Luminor’s survey: people don’t feel they've secured themselves enough for retirement
63 per cent of people find that securing their retirement is very important, but only about a quarter of them feel that they’ve done enough about this, revealed the pension survey of Luminor Estonia.
According to the survey, the importance of securing one’s retirement increases as the person gets older, as expected. The share of respondents to whom this is important is 48 per cent among people aged 17-36, 69 per cent among people aged 37-60 and as much as 86 per cent among people at least 61 years of age.
However, the importance of securing one’s retirement is not reflected in people’s confidence. Only 10 per cent of the respondents feel that they have enough assets and savings to cope in retirement. The percentage of confidence is low in all age groups. The responses also revealed a gender gap – 13 per cent of men find that they have enough assets, but only 8 per cent of women feel the same.
“The results of the survey indicate that although securing their retirement is important to people, they don’t feel confident about their future at all,” said member of the management board of Luminor Pensions Estonia Martin Rajasalu. “Although small savings are the biggest problem, we don’t dedicate enough time to planning our retirement and saving enough money to be able to make out retirement dreams come true.”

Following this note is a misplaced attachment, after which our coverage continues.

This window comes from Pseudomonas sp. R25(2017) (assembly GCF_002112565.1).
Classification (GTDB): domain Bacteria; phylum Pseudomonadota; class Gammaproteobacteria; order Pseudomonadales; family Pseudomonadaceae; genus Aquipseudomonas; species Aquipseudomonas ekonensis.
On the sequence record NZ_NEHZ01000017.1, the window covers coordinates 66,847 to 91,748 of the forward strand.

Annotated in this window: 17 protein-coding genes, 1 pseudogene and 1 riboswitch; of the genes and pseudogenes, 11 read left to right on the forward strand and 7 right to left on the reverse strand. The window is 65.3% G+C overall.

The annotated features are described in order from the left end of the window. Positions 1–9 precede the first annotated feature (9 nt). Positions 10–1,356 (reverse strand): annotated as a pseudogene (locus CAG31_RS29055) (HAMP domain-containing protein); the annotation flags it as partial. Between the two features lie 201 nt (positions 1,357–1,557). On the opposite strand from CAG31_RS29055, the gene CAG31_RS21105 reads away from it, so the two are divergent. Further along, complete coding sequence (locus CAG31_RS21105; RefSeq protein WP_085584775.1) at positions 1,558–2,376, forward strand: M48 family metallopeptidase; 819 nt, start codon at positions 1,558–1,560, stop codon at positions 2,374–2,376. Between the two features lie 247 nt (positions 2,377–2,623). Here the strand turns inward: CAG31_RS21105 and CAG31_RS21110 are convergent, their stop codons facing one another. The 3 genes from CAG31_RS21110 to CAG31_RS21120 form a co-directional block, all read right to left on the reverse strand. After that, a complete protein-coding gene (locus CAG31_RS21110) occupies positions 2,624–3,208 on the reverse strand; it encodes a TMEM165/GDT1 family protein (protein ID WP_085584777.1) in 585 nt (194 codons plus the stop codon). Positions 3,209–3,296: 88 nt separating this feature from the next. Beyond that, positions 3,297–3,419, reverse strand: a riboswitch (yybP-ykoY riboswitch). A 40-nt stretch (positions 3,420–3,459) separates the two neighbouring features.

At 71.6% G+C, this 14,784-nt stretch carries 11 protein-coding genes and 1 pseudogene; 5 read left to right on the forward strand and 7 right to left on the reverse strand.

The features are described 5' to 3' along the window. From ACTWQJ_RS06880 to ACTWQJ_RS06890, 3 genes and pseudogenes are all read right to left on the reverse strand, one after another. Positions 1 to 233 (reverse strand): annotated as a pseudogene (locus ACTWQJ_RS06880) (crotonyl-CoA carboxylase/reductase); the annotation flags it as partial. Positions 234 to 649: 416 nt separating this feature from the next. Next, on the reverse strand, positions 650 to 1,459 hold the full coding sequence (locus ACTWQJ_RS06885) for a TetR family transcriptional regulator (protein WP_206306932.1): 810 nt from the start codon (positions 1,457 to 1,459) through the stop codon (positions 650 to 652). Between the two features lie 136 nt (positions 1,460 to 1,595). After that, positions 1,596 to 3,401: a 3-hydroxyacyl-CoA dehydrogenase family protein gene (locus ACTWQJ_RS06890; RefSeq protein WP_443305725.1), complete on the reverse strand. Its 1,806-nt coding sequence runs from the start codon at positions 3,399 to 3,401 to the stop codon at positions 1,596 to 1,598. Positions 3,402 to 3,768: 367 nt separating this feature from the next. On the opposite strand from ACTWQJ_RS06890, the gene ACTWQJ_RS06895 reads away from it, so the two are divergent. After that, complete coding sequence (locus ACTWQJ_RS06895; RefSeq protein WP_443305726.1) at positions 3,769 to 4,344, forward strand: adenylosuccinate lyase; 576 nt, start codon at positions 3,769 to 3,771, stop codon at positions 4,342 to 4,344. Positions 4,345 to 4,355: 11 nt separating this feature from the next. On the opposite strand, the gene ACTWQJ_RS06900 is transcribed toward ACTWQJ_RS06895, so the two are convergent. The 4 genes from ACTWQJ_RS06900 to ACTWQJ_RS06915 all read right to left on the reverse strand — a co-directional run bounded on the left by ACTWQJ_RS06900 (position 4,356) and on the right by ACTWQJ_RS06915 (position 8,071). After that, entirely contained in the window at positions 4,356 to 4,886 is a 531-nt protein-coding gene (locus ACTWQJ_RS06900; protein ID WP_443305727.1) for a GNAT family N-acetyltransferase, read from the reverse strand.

However, Rajasalu was happy to note that in comparison with the population survey carried out by Luminor two years ago, the number of people who claim to be thinking about securing their retirement has doubled by today.
“The discussions surrounding the pension reform seem to have put the issue of pensions in the spotlight and made people think more about their retirement savings and additional saving options,” added Rajasalu.
According to co-founder of NGO Rahatarkus Leonore Riitsalu, the results of the survey indicate clearly that making choices for the sake of long-term financial wellbeing is difficult. “We know that we should do something, but postponing these difficult choices is so much easier,” said Riitsalu. “Financial literacy and a satisfactory income alone are not enough to make decisions. We also need security about the future and the motivation to do something to secure our financial wellbeing. Policymakers and banks can help people with the latter by pushing them towards making calculated decisions.”
The responses were collected by way of a quantitative online survey in June and July this year. The goal was to find out what people think about the state’s pension system and to better understand people’s expectations and attitudes about pensions. 1599 second pension pillar clients of Luminor Pensions Estonia participated in the survey.